While the arrival of species like red kite and otter is relatively well known there is a tide of new invertebrates arriving in the county that we barely know about. Some of these new species are detected but with so few expert entomologists locally it is difficult to know whether a species is actually a new arrival or whether it has been in the county for many years undetected. Some of the new more obvious species include the harlequin ladybird and the rosemary beetle. Both rather unwelcome but attractive pest species. Other likely new arrivals such as the scarce blue-tailed damselfly, the hornet mimic hoverfly and the keeled skimmer (dragonfly) are less likely to either cause havoc with the native wildlife or be a garden pest.

Do the new arrivals counter those lost? Sadly, in most cases, probably not. Some of the new species are also new to the UK and may compete with or spread disease to native wildlife.Think of the current notable
contests of grey squirrel vs red squirrel, signal crayfish vs the native white-clawed crayfish and water vole vs American mink.

So what can we expect for the future? Its all very uncertain but we might regain a few more of the lost species. Perhaps nightingale, perhaps even pine marten. We are likely to gain a greater range of butterfly species and dragonflies; certainly those mobile species that can quickly adapt to changing conditions. But we are also very likely to be getting more of the undesirable species like midge that spreads the Bluetongue disease of livestock or perhaps floating pennywort which, like New Zealand pigmyweed, is busy chocking up freshwater habitats throughout Britain. In the short term it is likely that the effects of new or more intensive agricultural systems will bring greater changes to wildlife than climate change. The spread of bio-fuel crops or the covering of land with solar panels for example may well bring unforeseen changes to our wildlife. Based on current trends it is likely that changes in agricultural practices will mean we will soon be mourning the loss of snipe and perhaps even lapwing and curlew.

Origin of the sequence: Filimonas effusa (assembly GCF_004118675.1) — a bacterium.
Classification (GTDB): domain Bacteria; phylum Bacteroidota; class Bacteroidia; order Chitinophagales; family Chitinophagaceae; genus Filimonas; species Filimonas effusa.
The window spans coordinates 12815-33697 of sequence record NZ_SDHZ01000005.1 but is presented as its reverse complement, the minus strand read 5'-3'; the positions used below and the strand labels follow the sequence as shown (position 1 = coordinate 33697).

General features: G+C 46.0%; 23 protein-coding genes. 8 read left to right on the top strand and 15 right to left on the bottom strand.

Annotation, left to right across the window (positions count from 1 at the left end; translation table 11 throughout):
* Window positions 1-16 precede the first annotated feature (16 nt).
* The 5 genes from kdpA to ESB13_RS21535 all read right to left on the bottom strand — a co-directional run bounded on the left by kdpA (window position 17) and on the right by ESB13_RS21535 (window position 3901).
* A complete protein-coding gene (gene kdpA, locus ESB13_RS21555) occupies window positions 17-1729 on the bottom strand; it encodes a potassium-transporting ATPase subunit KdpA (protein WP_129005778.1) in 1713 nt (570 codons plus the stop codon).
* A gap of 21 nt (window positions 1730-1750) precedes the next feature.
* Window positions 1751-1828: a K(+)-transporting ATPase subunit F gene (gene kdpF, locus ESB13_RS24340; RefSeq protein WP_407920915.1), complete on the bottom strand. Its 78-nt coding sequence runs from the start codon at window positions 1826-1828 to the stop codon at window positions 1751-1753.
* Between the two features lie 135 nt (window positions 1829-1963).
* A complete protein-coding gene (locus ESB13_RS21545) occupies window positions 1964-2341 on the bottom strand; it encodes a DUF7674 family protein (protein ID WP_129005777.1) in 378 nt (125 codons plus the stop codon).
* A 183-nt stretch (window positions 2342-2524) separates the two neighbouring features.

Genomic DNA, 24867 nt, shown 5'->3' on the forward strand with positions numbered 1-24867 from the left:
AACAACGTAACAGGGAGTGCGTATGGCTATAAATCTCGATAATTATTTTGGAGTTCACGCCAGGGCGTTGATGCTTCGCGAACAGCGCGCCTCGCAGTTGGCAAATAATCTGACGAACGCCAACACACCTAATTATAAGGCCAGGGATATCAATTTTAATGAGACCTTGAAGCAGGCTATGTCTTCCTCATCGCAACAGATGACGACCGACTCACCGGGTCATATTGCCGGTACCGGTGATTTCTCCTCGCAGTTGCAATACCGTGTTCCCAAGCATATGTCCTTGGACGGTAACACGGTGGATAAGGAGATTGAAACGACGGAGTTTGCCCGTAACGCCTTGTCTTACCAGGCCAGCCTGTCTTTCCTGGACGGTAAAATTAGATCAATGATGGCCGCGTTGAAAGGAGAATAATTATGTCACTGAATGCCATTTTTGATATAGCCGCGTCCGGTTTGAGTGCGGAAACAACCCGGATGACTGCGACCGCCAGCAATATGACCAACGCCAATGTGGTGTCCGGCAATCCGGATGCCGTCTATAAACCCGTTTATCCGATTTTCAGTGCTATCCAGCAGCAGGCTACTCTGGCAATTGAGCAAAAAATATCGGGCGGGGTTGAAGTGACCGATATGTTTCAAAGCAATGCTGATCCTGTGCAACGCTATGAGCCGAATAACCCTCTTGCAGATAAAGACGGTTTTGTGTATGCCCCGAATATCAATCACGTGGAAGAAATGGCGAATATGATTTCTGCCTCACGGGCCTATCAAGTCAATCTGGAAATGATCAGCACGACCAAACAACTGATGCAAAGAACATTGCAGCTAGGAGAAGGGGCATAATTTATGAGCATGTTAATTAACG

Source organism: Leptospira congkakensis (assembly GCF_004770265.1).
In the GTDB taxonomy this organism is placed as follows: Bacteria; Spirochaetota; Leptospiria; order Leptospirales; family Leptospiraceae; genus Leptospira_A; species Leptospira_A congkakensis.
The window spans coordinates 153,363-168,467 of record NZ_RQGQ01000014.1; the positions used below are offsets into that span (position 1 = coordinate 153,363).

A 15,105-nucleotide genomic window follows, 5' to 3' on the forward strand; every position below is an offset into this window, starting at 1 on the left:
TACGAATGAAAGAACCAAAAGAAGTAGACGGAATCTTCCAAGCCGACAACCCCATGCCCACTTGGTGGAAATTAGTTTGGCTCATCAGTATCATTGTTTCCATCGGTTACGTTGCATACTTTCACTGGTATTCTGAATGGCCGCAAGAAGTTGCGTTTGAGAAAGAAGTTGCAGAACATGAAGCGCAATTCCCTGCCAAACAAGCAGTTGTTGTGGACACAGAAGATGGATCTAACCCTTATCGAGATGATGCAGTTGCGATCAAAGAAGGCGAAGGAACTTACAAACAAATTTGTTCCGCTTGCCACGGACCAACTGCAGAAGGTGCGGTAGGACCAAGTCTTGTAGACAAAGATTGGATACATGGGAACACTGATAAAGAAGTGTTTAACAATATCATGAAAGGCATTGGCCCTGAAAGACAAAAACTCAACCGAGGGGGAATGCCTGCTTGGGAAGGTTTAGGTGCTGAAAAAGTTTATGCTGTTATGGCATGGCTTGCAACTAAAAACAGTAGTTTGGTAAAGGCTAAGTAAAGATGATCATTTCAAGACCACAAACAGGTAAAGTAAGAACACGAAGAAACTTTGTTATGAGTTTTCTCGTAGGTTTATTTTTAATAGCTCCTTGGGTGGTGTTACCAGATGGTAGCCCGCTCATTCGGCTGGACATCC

In this year, the International Year of Biodiversity, it is sad but perhaps not unexpected to hear that the target to halt the loss of biodiversity has been missed. However we should take some heart from those species that are making a revival and those that seem to be hanging on regardless. We should provide them with the space and opportunity to move through the landscape and into large reserves or land managed with a light touch. Shropshire already does pretty well for such landscape so we should build on our strengths and celebrate those returning species like the red kite, otter, peregrine falcon, corn buttercup, and larkspur.

1. Marren, P. 2000. Where have all the flowers gone? A study of local extinctions as recorded in the county floras. Plantlife report.
2. Lockton, A., Whild, S. 2005. Rare plants of Shropshire, 3rd edition. Shropshire Botanical Society, Preston Montford, Shrewsbury.